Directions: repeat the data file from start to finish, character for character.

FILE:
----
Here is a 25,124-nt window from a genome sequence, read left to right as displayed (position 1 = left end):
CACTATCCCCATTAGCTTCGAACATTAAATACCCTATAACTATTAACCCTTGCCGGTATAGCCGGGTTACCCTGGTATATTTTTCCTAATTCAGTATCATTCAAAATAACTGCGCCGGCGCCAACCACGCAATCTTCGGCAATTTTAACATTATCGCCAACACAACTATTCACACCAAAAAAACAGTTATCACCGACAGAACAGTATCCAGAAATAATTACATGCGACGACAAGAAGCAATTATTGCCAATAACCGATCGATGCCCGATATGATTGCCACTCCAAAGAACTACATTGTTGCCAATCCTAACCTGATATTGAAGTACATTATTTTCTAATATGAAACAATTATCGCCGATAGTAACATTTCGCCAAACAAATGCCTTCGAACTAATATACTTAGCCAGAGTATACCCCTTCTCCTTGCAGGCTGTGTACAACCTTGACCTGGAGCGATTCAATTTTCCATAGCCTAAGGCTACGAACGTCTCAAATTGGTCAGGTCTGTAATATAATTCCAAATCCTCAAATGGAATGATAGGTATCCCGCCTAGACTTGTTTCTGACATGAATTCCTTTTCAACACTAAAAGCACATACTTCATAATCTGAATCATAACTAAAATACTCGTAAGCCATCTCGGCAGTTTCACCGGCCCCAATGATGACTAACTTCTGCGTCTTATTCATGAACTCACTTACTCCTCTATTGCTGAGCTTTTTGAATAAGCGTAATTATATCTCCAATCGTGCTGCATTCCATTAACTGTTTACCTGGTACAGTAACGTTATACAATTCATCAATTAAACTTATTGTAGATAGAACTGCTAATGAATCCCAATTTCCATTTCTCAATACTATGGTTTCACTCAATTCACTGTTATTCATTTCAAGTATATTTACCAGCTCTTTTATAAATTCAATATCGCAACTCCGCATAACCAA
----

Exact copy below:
Here is a 25,124-nt window from a genome sequence, read left to right as displayed (position 1 = left end):
CACTATCCCCATTAGCTTCGAACATTAAATACCCTATAACTATTAACCCTTGCCGGTATAGCCGGGTTACCCTGGTATATTTTTCCTAATTCAGTATCATTCAAAATAACTGCGCCGGCGCCAACCACGCAATCTTCGGCAATTTTAACATTATCGCCAACACAACTATTCACACCAAAAAAACAGTTATCACCGACAGAACAGTATCCAGAAATAATTACATGCGACGACAAGAAGCAATTATTGCCAATAACCGATCGATGCCCGATATGATTGCCACTCCAAAGAACTACATTGTTGCCAATCCTAACCTGATATTGAAGTACATTATTTTCTAATATGAAACAATTATCGCCGATAGTAACATTTCGCCAAACAAATGCCTTCGAACTAATATACTTAGCCAGAGTATACCCCTTCTCCTTGCAGGCTGTGTACAACCTTGACCTGGAGCGATTCAATTTTCCATAGCCTAAGGCTACGAACGTCTCAAATTGGTCAGGTCTGTAATATAATTCCAAATCCTCAAATGGAATGATAGGTATCCCGCCTAGACTTGTTTCTGACATGAATTCCTTTTCAACACTAAAAGCACATACTTCATAATCTGAATCATAACTAAAATACTCGTAAGCCATCTCGGCAGTTTCACCGGCCCCAATGATGACTAACTTCTGCGTCTTATTCATGAACTCACTTACTCCTCTATTGCTGAGCTTTTTGAATAAGCGTAATTATATCTCCAATCGTGCTGCATTCCATTAACTGTTTACCTGGTACAGTAACGTTATACAATTCATCAATTAAACTTATTGTAGATAGAACTGCTAATGAATCCCAATTTCCATTTCTCAATACTATGGTTTCACTCAATTCACTGTTATTCATTTCAAGTATATTTACCAGCTCTTTTATAAATTCAATATCGCAACTCCGCATAACCAA